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VICTORY FOR GUN SAFETY: Maine Governor Janet Mills Lets Lifesaving Waiting Periods Measure Become Law; Moms Demand Action, Students Demand Action Respond 

April 29, 2024

Governor Mills Also Vetoed Measure to Prohibit Rapid Fire Devices, Including Auto Sears and Bump Stocks

AUGUSTA, ME – Today, the Maine chapters of Moms Demand Action and Students Demand Action, both part of Everytown for Gun Safety’s grassroots network, released the following statement in response to Governor Janet Mills letting an additional gun safety measure to become law to establish a 72-hour waiting period between the purchase and transfer of a firearm. Today’s victory comes just a few days after Governor Mills signed a lifesaving gun safety measure into law that included provisions to require background checks on advertised sales and gun show sales. 

“Waiting periods before firearm purchases becoming law today builds on our victory from last week – both which are crucial steps forward to keep Maine safer from gun violence,” said Alisa Conroy Morton, a volunteer with the Maine chapter of Moms Demand Action. “We have been advocating for common sense gun safety measures for years, and we’re grateful that our lawmakers joined the fight with us to get them enacted and honor the lives taken in the mass shooting in Lewiston with action. Just as before, we’ll continue to come back to the statehouse every year to build on this progress. It doesn’t end here.”  

“The devastating mass shooting in Lewiston six months ago shed light on Maine’s weak gun safety laws and we haven’t stopped pushing for change since. With waiting periods becoming law today, our communities will be safer for it,” said Lianna Holden, a student with the Freeport High School Students Demand Action chapter. “My generation has made it clear that we won’t give up. Our lawmakers can expect us back here, on the first day of next session, to continue the work to make Maine even safer.”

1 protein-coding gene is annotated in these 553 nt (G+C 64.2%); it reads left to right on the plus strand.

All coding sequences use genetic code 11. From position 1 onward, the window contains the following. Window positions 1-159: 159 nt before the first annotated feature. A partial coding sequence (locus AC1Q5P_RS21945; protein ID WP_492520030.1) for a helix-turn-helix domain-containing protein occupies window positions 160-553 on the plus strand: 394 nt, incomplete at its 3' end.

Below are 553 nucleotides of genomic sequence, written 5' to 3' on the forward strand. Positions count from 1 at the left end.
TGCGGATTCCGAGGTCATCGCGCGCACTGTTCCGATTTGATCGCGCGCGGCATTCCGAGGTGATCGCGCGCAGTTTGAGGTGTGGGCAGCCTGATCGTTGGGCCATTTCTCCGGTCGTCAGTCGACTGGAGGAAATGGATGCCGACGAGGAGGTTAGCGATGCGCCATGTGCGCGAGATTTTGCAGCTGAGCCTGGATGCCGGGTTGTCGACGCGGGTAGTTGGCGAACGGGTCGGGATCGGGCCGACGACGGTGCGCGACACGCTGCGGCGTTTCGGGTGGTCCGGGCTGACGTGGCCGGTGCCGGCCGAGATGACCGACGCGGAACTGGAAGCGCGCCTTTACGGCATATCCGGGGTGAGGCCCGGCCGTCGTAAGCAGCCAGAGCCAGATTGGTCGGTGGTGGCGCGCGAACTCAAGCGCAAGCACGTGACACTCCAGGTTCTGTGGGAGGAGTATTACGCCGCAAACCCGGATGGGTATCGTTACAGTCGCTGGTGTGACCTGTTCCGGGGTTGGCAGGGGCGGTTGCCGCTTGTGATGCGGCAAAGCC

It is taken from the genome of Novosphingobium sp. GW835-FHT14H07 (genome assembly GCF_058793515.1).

Governor Mills let LD 2238, SP0958, which establishes a 72-hour waiting period between the purchase and transfer of a firearm, become law without her signature today. Waiting period laws are associated with reduced suicide rates – as this time creates a critical buffer between someone having a suicidal crisis and access to a gun. 

Unfortunately, Governor Mills also vetoed LD 2086, SP0879 which includes a provision to prohibit the possession and sale of bump stocks, auto sears and other devices whose sole purpose is to enable semiautomatic firearms to fire like machine guns.

Last week, Governor Mills signed the LD 2224, SP 953 which includes provisions to require background checks on advertised sales and gun show sales, increase funding for mental health resources across the state, and strengthen provisions in the yellow paper law. Governor Mills also signed the $127.4 million budget adjustment that creates a violence prevention office and funds suicide prevention resources.

In the months since the mass shooting in Lewiston killed 18 and wounded 13 others, volunteers with the Maine chapter of Moms Demand Action and Students Demand Action have increased their advocacy for stronger gun violence prevention legislation to be enacted in the state, including those that became law today and earlier this year. Volunteers also advocated in support of crisis intervention orders, also known as red flag laws, which would allow family members and law enforcement to file for a court order in one step when they see warning signs that a loved one or a community member with access to guns is at risk of harming themselves or others. Although this legislation failed to make it to the Governor’s desk this year, volunteers will be back next year to continue advocating in support of this measure next year. 

Experts believe that a comprehensive crisis intervention order, or Red Flag law, could have prevented the tragic mass shooting in Lewiston. In March, the Lewiston Commission released preliminary reports that reinforced the need for a process to make sure that families and law enforcement can get in front of a court to remove guns from someone in crisis as soon as possible. 

In an average year, 163 people die by guns in Maine. 89% of gun deaths in Maine are by firearm suicide. Gun violence costs Maine $2.3 billion each year, of which $17.3 million is paid by taxpayers. More information about gun violence in Maine is available here.

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